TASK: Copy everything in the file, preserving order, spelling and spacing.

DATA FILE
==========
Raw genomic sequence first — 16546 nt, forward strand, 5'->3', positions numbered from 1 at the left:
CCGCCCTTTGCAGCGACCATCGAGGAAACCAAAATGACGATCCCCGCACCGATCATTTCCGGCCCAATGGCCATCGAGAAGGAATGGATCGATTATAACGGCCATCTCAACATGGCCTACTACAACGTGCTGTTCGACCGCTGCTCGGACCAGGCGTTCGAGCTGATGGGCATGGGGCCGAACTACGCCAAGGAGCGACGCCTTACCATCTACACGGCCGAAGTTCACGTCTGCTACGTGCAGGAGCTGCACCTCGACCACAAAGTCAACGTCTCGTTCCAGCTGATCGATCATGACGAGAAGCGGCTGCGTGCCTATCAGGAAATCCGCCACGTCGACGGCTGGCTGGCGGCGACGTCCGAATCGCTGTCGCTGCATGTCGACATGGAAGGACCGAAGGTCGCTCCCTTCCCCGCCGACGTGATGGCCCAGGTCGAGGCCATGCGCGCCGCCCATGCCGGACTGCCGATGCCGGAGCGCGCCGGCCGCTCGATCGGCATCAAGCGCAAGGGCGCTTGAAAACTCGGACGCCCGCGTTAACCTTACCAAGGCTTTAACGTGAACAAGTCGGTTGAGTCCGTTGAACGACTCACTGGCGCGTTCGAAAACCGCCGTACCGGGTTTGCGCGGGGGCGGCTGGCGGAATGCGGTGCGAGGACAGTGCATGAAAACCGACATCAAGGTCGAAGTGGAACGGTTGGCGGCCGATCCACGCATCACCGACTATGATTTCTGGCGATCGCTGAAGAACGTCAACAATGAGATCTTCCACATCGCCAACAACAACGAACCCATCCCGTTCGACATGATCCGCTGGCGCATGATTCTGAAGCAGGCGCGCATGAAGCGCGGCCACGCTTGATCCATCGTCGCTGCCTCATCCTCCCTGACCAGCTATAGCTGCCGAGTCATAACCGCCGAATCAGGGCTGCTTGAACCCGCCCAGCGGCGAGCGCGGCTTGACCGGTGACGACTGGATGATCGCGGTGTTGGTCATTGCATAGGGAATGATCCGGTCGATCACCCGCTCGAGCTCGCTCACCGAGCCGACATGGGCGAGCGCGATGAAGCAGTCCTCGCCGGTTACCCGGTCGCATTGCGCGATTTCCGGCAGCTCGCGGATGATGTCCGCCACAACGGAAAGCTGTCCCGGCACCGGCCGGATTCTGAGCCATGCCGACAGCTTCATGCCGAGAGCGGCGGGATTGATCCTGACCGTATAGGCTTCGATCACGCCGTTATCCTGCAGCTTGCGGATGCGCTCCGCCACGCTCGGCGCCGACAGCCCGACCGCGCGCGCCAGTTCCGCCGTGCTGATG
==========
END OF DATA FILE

Raw genomic sequence first — 16546 nt, forward strand, 5'->3', positions numbered from 1 at the left:
CCGCCCTTTGCAGCGACCATCGAGGAAACCAAAATGACGATCCCCGCACCGATCATTTCCGGCCCAATGGCCATCGAGAAGGAATGGATCGATTATAACGGCCATCTCAACATGGCCTACTACAACGTGCTGTTCGACCGCTGCTCGGACCAGGCGTTCGAGCTGATGGGCATGGGGCCGAACTACGCCAAGGAGCGACGCCTTACCATCTACACGGCCGAAGTTCACGTCTGCTACGTGCAGGAGCTGCACCTCGACCACAAAGTCAACGTCTCGTTCCAGCTGATCGATCATGACGAGAAGCGGCTGCGTGCCTATCAGGAAATCCGCCACGTCGACGGCTGGCTGGCGGCGACGTCCGAATCGCTGTCGCTGCATGTCGACATGGAAGGACCGAAGGTCGCTCCCTTCCCCGCCGACGTGATGGCCCAGGTCGAGGCCATGCGCGCCGCCCATGCCGGACTGCCGATGCCGGAGCGCGCCGGCCGCTCGATCGGCATCAAGCGCAAGGGCGCTTGAAAACTCGGACGCCCGCGTTAACCTTACCAAGGCTTTAACGTGAACAAGTCGGTTGAGTCCGTTGAACGACTCACTGGCGCGTTCGAAAACCGCCGTACCGGGTTTGCGCGGGGGCGGCTGGCGGAATGCGGTGCGAGGACAGTGCATGAAAACCGACATCAAGGTCGAAGTGGAACGGTTGGCGGCCGATCCACGCATCACCGACTATGATTTCTGGCGATCGCTGAAGAACGTCAACAATGAGATCTTCCACATCGCCAACAACAACGAACCCATCCCGTTCGACATGATCCGCTGGCGCATGATTCTGAAGCAGGCGCGCATGAAGCGCGGCCACGCTTGATCCATCGTCGCTGCCTCATCCTCCCTGACCAGCTATAGCTGCCGAGTCATAACCGCCGAATCAGGGCTGCTTGAACCCGCCCAGCGGCGAGCGCGGCTTGACCGGTGACGACTGGATGATCGCGGTGTTGGTCATTGCATAGGGAATGATCCGGTCGATCACCCGCTCGAGCTCGCTCACCGAGCCGACATGGGCGAGCGCGATGAAGCAGTCCTCGCCGGTTACCCGGTCGCATTGCGCGATTTCCGGCAGCTCGCGGATGATGTCCGCCACAACGGAAAGCTGTCCCGGCACCGGCCGGATTCTGAGCCATGCCGACAGCTTCATGCCGAGAGCGGCGGGATTGATCCTGACCGTATAGGCTTCGATCACGCCGTTATCCTGCAGCTTGCGGATGCGCTCCGCCACGCTCGGCGCCGACAGCCCGACCGCGCGCGCCAGTTCCGCCGTGCTGATG